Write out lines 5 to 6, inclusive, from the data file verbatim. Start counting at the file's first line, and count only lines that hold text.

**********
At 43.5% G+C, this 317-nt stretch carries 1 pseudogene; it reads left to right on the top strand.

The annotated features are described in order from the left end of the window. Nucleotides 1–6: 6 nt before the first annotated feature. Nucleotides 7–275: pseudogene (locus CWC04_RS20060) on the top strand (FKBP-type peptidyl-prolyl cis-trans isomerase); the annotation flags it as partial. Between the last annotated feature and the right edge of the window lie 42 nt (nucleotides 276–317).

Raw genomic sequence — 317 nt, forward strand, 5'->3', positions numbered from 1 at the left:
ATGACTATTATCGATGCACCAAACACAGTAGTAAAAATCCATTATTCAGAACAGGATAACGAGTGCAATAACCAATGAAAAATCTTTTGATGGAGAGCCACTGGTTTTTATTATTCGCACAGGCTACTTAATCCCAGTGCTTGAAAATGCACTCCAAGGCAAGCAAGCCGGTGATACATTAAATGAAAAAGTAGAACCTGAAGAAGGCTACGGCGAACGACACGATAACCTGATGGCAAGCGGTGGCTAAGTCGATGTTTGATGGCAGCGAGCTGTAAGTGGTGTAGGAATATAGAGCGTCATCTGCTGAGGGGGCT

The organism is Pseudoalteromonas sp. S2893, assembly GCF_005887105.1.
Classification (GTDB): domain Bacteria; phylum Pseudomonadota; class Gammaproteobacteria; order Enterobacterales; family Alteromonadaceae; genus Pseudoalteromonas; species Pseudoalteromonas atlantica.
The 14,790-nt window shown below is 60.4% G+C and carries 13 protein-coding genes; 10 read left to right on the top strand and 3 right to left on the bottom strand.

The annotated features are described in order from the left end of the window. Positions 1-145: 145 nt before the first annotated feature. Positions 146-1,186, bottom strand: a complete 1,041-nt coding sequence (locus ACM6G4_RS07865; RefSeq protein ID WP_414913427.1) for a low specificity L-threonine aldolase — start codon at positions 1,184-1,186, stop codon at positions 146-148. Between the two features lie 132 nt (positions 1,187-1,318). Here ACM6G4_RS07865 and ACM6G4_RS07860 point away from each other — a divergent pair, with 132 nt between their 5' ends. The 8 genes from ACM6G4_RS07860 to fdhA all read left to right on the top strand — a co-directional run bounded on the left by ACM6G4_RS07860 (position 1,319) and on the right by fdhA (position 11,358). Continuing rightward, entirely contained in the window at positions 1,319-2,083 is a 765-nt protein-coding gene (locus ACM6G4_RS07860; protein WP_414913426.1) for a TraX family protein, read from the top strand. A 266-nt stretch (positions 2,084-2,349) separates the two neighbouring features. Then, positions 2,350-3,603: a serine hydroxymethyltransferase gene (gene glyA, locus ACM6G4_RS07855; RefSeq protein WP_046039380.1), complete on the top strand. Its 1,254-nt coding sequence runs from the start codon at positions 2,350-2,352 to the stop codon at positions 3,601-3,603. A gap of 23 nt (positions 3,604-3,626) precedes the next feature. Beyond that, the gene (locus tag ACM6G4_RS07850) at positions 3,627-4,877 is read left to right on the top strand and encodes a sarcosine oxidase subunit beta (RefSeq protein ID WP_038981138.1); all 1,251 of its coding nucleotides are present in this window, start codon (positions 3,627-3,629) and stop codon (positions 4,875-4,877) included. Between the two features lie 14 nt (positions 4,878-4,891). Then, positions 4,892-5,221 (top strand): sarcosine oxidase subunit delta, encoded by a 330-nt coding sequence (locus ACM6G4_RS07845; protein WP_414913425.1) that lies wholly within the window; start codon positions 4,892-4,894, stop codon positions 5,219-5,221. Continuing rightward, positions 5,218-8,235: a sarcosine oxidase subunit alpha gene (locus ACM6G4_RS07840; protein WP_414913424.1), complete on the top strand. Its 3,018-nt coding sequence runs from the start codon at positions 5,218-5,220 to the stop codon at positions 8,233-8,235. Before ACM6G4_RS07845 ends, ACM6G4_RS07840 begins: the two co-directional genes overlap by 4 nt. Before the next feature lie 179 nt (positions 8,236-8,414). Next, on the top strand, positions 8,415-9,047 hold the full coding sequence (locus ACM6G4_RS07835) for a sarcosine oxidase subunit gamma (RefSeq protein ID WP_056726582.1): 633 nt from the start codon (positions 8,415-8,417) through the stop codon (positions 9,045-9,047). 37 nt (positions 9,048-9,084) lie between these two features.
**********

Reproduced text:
The organism is Pseudoalteromonas sp. S2893, assembly GCF_005887105.1.
Classification (GTDB): domain Bacteria; phylum Pseudomonadota; class Gammaproteobacteria; order Enterobacterales; family Alteromonadaceae; genus Pseudoalteromonas; species Pseudoalteromonas atlantica.